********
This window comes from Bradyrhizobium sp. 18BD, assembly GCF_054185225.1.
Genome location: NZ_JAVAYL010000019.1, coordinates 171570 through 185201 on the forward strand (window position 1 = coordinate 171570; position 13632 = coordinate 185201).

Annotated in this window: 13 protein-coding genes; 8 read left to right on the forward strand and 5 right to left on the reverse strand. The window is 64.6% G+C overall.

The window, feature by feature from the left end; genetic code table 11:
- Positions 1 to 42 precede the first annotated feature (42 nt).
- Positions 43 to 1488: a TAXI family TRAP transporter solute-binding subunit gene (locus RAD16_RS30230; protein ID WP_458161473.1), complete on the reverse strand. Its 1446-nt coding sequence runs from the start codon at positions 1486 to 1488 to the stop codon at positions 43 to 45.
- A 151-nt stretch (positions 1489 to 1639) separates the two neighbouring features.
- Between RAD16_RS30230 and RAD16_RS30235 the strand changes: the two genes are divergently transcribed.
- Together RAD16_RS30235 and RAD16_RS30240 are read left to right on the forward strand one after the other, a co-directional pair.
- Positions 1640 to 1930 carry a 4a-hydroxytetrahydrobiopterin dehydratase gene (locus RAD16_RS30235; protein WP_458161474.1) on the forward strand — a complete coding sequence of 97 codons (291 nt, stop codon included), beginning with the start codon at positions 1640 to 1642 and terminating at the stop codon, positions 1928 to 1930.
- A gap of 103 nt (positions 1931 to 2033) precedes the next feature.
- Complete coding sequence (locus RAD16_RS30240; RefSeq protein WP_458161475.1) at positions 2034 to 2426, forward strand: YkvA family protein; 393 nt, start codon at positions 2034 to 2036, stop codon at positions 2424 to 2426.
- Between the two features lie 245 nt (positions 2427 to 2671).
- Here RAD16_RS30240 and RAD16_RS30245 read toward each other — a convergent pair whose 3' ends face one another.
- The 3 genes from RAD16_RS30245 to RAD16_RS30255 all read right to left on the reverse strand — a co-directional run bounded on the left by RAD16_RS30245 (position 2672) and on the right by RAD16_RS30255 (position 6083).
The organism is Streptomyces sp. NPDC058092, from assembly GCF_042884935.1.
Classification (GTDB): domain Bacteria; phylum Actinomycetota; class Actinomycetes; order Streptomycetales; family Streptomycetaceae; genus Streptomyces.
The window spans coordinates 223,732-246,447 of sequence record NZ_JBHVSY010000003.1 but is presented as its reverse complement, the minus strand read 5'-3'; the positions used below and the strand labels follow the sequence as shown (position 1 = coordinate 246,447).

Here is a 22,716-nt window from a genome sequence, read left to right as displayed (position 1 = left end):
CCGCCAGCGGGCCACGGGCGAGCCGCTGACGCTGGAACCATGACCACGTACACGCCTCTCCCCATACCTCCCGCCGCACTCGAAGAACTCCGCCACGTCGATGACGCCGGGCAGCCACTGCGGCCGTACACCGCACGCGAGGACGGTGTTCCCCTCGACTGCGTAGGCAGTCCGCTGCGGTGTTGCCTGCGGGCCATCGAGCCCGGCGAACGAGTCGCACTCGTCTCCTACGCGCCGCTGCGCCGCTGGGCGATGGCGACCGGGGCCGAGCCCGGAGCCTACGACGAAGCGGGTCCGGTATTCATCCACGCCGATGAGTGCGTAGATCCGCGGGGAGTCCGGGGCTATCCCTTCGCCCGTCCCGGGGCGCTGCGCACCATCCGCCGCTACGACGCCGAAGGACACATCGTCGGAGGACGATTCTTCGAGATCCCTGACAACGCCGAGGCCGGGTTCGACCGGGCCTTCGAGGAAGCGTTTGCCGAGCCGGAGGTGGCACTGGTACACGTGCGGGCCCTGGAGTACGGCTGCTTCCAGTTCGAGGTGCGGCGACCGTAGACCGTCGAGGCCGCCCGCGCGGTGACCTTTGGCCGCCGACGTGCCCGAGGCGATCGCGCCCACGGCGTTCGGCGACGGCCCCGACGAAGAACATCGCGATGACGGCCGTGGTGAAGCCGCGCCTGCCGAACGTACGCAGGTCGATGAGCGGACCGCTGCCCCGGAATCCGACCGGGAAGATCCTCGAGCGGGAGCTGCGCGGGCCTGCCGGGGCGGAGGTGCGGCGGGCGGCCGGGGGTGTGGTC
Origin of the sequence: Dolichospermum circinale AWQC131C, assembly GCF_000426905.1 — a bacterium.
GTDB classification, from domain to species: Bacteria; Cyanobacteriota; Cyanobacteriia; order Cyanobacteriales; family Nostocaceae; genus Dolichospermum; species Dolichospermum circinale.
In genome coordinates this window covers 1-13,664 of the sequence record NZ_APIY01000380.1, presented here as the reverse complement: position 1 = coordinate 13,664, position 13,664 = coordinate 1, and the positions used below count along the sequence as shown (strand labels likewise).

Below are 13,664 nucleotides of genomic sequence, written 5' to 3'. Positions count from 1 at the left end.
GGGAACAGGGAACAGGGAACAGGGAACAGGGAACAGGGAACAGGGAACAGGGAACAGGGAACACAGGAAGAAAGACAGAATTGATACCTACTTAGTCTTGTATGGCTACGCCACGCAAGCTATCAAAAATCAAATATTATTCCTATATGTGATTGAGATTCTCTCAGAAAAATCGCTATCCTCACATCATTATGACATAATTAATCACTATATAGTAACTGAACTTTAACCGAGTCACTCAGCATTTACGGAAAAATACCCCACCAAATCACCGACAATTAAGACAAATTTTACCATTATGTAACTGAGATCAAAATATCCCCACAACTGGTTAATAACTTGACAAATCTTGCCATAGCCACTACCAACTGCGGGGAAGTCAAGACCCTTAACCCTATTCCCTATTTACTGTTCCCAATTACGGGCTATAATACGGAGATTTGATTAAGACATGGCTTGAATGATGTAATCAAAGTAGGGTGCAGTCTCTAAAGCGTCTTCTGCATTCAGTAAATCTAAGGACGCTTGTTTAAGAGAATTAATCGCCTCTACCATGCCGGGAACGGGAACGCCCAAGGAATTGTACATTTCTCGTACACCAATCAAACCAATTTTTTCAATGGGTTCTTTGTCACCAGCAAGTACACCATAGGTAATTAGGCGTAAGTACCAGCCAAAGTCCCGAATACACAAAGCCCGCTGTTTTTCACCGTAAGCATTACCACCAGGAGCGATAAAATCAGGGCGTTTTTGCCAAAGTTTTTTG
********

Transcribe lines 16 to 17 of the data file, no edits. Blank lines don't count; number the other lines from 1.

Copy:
The organism is Streptomyces sp. NPDC058092, from assembly GCF_042884935.1.
Classification (GTDB): domain Bacteria; phylum Actinomycetota; class Actinomycetes; order Streptomycetales; family Streptomycetaceae; genus Streptomyces.